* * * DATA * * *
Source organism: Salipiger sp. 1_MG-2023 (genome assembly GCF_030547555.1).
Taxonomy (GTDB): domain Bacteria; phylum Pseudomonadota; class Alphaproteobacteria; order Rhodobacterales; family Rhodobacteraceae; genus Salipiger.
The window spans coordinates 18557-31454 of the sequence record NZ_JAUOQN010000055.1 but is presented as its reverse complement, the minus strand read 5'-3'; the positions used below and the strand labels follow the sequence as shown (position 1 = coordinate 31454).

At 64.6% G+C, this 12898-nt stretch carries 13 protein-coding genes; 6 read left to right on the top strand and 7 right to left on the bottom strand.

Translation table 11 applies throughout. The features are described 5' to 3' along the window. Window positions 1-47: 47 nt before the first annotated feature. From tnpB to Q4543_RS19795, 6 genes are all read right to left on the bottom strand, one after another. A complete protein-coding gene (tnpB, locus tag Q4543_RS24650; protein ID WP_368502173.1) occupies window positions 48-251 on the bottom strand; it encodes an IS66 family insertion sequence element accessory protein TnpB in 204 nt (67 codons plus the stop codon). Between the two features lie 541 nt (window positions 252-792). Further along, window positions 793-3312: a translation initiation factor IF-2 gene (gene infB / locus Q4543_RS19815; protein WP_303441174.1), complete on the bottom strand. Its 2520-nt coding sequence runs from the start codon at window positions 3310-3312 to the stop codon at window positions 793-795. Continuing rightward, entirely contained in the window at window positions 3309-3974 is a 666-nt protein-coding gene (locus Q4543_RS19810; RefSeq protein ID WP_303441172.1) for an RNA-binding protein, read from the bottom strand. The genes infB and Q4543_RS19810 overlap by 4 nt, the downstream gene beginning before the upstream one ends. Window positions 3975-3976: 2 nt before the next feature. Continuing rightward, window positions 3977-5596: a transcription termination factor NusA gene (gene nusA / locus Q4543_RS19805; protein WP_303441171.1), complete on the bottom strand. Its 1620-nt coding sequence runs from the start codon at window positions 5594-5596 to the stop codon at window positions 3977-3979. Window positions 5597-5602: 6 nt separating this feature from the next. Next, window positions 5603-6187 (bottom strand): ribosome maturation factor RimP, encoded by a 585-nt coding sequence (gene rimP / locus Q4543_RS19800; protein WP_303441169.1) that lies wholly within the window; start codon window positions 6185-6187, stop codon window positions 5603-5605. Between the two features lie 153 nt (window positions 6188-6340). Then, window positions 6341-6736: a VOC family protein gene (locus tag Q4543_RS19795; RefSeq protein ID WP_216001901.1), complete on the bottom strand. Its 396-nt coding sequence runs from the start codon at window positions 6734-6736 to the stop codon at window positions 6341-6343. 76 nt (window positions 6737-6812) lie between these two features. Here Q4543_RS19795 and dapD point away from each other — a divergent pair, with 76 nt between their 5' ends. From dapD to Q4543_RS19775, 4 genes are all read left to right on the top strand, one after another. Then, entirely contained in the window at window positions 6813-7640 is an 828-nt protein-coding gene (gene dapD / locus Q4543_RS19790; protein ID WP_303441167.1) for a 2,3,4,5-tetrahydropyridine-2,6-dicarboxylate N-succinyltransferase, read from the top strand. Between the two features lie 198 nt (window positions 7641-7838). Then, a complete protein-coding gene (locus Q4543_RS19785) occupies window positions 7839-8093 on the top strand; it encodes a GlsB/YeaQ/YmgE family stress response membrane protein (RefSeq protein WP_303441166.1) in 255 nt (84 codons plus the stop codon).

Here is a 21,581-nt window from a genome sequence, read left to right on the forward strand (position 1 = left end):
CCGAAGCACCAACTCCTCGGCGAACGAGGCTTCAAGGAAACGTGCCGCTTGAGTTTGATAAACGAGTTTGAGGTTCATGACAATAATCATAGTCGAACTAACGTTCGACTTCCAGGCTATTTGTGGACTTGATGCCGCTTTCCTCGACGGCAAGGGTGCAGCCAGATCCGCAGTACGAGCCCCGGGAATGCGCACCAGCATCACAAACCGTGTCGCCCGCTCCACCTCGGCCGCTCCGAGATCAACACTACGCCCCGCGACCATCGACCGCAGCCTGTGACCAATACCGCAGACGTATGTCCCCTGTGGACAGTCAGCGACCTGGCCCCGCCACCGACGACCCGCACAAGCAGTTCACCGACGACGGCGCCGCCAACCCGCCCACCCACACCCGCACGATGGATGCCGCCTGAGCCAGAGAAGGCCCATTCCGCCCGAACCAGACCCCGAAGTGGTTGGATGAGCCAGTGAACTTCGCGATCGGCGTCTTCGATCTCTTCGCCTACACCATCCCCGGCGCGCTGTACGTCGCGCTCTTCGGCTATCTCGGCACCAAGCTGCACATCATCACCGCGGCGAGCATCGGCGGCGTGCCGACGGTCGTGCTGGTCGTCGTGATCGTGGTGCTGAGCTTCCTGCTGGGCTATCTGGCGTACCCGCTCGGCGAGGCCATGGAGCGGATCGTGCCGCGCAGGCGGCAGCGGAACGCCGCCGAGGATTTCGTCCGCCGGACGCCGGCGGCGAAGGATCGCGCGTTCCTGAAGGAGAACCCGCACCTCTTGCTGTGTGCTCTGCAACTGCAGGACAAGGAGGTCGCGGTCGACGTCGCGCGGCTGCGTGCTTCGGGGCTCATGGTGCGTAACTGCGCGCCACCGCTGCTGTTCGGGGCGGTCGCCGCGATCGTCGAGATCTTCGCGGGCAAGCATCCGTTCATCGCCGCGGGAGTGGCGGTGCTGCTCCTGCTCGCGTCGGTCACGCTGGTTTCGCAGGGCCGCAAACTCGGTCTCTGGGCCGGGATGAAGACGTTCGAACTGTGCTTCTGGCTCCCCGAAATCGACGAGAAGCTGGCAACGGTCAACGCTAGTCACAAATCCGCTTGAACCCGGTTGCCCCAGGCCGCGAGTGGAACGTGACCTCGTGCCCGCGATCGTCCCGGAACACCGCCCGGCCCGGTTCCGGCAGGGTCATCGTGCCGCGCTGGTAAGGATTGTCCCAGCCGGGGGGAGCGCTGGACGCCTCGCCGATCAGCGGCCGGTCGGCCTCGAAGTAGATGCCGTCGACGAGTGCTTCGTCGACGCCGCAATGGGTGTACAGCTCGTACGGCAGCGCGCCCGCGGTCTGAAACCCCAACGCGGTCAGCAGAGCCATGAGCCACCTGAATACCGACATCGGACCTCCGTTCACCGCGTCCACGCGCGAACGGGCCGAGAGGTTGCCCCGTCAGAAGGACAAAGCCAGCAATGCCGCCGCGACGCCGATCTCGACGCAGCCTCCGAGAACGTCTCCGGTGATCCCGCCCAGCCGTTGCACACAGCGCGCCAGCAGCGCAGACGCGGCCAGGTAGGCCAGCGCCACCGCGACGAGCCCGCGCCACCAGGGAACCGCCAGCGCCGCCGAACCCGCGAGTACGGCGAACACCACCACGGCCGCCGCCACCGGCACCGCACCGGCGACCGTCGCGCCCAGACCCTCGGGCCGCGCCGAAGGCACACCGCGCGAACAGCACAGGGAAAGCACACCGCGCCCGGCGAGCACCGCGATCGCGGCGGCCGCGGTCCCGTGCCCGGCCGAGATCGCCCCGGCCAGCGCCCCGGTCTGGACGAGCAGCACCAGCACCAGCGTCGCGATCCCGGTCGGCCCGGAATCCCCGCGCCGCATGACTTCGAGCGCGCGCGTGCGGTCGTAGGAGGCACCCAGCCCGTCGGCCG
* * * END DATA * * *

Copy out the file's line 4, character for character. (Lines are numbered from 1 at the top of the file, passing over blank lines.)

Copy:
At 64.6% G+C, this 12898-nt stretch carries 13 protein-coding genes; 6 read left to right on the top strand and 7 right to left on the bottom strand.